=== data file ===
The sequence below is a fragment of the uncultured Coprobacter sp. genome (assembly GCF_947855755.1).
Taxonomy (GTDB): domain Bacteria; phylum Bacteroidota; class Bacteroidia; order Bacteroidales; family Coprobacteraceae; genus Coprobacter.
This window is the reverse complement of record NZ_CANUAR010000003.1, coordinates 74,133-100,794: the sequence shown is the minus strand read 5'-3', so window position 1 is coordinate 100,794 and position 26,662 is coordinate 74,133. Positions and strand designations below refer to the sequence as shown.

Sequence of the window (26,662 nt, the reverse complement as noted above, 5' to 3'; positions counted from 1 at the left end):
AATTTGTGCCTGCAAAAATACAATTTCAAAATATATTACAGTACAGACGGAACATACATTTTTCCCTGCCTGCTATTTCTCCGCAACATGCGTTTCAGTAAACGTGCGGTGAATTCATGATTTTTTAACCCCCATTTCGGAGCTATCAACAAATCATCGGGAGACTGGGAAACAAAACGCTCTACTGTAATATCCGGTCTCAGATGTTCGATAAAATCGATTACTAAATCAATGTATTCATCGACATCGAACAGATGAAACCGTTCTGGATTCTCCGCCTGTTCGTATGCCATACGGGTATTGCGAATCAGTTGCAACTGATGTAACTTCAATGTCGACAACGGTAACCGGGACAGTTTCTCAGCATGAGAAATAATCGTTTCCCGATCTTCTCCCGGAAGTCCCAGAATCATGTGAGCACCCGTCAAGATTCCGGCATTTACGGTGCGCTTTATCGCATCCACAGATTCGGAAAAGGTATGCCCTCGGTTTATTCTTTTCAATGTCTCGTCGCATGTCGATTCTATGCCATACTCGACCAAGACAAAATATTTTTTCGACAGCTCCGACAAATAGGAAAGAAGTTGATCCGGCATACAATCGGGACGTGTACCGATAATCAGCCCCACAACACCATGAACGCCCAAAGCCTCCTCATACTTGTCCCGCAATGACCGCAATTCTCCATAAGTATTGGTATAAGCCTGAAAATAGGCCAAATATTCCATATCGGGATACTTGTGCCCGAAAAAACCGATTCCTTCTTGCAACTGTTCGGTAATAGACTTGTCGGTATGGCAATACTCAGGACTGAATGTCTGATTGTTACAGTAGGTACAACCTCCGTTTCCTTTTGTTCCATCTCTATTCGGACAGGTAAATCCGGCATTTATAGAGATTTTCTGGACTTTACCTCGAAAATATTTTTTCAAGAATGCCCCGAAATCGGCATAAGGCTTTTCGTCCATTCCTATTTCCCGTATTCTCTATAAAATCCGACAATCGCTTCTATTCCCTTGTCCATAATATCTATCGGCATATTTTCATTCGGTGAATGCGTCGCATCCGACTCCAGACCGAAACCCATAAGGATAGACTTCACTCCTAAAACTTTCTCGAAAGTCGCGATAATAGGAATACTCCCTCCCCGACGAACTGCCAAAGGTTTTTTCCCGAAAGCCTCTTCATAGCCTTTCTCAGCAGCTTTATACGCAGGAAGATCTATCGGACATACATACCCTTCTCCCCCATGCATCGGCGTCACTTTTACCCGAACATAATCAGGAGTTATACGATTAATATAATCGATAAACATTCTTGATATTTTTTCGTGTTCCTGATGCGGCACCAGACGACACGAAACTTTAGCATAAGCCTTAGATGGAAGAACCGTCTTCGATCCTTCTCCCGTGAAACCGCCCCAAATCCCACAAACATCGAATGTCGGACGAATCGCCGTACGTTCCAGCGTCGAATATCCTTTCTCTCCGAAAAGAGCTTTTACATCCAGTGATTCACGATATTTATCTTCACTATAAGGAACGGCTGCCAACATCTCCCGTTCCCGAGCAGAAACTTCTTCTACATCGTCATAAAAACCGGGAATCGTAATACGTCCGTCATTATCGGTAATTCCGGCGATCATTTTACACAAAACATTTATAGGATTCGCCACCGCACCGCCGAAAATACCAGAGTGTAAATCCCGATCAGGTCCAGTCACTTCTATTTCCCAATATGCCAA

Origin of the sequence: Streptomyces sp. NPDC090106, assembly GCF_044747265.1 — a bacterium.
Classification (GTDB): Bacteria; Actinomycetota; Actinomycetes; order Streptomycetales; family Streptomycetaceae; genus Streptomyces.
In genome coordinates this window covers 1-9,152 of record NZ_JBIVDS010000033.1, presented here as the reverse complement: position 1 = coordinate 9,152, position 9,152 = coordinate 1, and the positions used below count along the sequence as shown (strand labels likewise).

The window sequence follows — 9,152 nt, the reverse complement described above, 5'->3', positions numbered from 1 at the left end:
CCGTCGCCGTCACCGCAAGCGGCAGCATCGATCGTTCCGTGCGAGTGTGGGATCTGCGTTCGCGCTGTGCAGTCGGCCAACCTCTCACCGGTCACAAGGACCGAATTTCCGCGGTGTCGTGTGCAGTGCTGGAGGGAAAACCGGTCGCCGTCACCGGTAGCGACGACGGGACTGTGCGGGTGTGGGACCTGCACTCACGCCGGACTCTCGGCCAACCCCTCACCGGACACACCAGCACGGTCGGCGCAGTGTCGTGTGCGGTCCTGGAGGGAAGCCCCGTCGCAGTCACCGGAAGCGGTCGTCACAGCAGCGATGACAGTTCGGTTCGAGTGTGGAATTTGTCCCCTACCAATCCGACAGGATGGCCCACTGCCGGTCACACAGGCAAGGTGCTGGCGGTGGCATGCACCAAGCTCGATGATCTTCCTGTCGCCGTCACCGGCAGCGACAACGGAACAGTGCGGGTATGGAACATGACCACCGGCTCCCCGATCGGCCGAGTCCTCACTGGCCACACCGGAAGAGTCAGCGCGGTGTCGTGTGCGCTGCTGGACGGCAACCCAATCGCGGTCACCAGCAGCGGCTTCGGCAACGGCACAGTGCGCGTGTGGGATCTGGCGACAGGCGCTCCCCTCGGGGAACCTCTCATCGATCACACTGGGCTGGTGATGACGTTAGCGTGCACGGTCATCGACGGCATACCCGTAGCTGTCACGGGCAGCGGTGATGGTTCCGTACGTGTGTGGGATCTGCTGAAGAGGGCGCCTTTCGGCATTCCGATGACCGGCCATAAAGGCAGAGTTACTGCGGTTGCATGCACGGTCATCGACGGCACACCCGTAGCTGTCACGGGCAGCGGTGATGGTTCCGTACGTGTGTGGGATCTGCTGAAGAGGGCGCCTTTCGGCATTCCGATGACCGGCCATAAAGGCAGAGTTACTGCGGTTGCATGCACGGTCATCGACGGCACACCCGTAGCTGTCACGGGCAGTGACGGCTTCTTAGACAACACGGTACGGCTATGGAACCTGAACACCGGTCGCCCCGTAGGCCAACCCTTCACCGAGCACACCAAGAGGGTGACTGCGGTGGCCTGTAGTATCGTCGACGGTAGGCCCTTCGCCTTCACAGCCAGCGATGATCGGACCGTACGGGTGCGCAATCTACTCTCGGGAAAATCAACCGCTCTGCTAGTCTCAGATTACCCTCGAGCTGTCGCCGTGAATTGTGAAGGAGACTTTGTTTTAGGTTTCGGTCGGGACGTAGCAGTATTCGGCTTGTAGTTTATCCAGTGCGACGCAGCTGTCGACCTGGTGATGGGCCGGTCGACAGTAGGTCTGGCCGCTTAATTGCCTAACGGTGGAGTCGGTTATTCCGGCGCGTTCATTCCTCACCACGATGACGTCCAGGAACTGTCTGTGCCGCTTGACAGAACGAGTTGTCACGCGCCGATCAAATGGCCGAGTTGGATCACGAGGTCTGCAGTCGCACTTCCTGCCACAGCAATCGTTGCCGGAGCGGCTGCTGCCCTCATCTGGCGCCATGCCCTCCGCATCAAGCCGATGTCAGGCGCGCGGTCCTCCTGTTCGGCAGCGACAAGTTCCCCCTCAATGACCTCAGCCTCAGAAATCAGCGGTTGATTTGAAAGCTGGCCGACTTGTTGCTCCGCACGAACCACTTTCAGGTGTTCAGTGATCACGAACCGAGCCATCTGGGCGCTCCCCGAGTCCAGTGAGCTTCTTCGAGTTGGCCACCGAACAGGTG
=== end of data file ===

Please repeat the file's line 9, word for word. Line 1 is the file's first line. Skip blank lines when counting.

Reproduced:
The window sequence follows — 9,152 nt, the reverse complement described above, 5'->3', positions numbered from 1 at the left end: